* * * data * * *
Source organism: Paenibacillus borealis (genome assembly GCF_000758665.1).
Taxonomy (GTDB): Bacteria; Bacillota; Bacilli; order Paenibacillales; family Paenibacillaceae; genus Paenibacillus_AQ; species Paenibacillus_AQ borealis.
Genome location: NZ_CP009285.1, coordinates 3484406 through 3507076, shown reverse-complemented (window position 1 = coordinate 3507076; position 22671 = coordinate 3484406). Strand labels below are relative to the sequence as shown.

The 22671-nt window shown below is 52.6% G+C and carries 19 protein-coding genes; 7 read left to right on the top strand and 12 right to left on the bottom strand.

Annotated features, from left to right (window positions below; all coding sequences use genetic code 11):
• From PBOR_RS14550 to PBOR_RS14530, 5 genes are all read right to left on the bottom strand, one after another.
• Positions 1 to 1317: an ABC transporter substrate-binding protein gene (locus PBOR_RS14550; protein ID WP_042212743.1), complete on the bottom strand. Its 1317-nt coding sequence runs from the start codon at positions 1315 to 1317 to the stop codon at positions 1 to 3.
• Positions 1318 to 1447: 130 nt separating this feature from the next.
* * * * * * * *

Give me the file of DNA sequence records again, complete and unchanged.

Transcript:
Source organism: Paenibacillus borealis (genome assembly GCF_000758665.1).
Taxonomy (GTDB): Bacteria; Bacillota; Bacilli; order Paenibacillales; family Paenibacillaceae; genus Paenibacillus_AQ; species Paenibacillus_AQ borealis.
Genome location: NZ_CP009285.1, coordinates 3484406 through 3507076, shown reverse-complemented (window position 1 = coordinate 3507076; position 22671 = coordinate 3484406). Strand labels below are relative to the sequence as shown.

The 22671-nt window shown below is 52.6% G+C and carries 19 protein-coding genes; 7 read left to right on the top strand and 12 right to left on the bottom strand.

Annotated features, from left to right (window positions below; all coding sequences use genetic code 11):
• From PBOR_RS14550 to PBOR_RS14530, 5 genes are all read right to left on the bottom strand, one after another.
• Positions 1 to 1317: an ABC transporter substrate-binding protein gene (locus PBOR_RS14550; protein ID WP_042212743.1), complete on the bottom strand. Its 1317-nt coding sequence runs from the start codon at positions 1315 to 1317 to the stop codon at positions 1 to 3.
• Positions 1318 to 1447: 130 nt separating this feature from the next.